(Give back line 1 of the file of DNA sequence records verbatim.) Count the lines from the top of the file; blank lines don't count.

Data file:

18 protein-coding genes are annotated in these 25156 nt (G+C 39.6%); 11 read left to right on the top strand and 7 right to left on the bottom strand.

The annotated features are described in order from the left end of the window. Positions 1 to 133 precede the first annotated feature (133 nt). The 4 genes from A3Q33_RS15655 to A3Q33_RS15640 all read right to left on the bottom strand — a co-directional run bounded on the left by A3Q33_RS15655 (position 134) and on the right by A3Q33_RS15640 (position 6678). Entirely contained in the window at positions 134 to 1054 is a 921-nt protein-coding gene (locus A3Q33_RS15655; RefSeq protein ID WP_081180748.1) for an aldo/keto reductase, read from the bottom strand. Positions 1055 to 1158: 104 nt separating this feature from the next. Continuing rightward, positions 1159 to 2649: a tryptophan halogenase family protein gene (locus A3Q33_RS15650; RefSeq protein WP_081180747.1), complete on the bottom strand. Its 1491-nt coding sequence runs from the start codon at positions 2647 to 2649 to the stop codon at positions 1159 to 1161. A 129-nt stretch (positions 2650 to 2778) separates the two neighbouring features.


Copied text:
18 protein-coding genes are annotated in these 25156 nt (G+C 39.6%); 11 read left to right on the top strand and 7 right to left on the bottom strand.